The Market Place in the early 1960s

During the 1950s the Market Place in Market Lavington fell into a rather derelict state. The agricultural engineer’s yard was always a rather ramshackle affair and the fire station and associated buildings were in very poor repair. The time had come for action.

The old buildings, including the former St James’ Square, which stood behind the old fire station, were demolished. The engineer’s works were swept away and new premises were created for them. In their place bungalows and other housing was built on a new little road which was called Market Place’. The square became a rather random car park, which was hardly a problem when this photo was taken.

Market Place, Market Lavington in the early 1960s - a Peter Francis photograph at Market Lavington Museum

The bungalows, which face the front of the parked lorry, stand where Wordley’s had their engineering works. In its turn this had been Mr Sayer’s bus depot before that and even earlier a large house – the Doctor’s House – had stood on that site. The fire station had been roughly where the other new houses and bungalows stand.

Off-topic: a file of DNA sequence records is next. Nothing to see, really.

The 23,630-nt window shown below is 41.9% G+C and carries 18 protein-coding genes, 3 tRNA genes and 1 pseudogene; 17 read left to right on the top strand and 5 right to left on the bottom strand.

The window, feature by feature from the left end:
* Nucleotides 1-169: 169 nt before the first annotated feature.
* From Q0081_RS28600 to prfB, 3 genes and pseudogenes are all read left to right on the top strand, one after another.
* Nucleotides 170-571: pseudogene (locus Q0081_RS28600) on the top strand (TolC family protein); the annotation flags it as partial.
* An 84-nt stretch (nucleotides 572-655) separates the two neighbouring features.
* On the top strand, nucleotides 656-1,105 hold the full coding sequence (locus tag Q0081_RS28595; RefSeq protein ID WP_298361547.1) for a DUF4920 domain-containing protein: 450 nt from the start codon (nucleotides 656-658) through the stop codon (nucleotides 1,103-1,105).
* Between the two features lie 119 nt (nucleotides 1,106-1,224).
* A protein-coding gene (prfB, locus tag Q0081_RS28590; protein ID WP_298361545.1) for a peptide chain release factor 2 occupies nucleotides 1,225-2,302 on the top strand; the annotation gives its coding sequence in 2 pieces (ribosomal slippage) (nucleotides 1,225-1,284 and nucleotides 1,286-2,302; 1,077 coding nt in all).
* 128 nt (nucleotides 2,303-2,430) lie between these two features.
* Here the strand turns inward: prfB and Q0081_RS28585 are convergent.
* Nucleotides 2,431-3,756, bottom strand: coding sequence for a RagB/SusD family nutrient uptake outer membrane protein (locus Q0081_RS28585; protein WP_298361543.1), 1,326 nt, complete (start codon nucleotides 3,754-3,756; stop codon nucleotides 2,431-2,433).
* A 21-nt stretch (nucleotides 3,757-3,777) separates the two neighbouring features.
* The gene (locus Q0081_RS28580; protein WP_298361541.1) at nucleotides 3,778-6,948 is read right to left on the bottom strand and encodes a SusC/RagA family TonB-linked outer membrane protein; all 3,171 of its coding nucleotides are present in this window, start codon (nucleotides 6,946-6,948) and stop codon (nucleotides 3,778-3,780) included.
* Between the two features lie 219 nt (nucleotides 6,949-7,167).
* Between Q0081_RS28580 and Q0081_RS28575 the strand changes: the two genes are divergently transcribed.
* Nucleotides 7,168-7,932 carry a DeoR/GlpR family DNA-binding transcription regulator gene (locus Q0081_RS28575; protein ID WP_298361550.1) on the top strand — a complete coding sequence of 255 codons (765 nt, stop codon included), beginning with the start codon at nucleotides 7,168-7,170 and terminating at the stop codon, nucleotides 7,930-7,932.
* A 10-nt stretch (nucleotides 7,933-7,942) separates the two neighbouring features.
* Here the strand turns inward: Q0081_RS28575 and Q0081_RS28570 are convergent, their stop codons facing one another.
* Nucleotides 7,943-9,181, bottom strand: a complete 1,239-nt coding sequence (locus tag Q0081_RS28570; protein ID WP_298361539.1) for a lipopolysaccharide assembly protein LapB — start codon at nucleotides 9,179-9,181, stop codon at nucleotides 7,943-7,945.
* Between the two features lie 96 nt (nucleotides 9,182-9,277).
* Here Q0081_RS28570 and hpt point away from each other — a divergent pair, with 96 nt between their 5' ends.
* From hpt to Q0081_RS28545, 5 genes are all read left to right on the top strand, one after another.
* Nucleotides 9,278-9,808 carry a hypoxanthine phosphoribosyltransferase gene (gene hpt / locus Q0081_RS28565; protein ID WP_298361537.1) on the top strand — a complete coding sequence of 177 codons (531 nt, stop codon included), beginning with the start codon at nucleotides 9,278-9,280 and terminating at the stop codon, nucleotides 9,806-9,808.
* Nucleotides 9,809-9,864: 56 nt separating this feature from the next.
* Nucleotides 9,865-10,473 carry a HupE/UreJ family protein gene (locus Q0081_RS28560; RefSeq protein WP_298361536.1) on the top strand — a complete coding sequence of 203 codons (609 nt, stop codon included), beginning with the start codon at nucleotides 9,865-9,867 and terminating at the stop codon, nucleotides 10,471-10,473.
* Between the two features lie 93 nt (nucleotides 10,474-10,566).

The vehicles of fifty years ago are very different from those we see today.

Cars and a van in the Market Place

The Bedford van is one of the earlier ones with a split windscreen. Anyone who drove one of these will remember they had but three forward gears and the gear stick was mounted on the steering column. It would have had no seat belts and the sliding doors could be held wide open. With safety like that it’s no wonder that road deaths were at a peak at that time.

Next is what looks like a post war Austin, built in the late 1940s to, essentially, a pre-war design.

The back car is also an Austin – an ultra modern A40.

1960s lorry in Market Lavington Market Place

There’s not much detail on the lorry. Any ideas?


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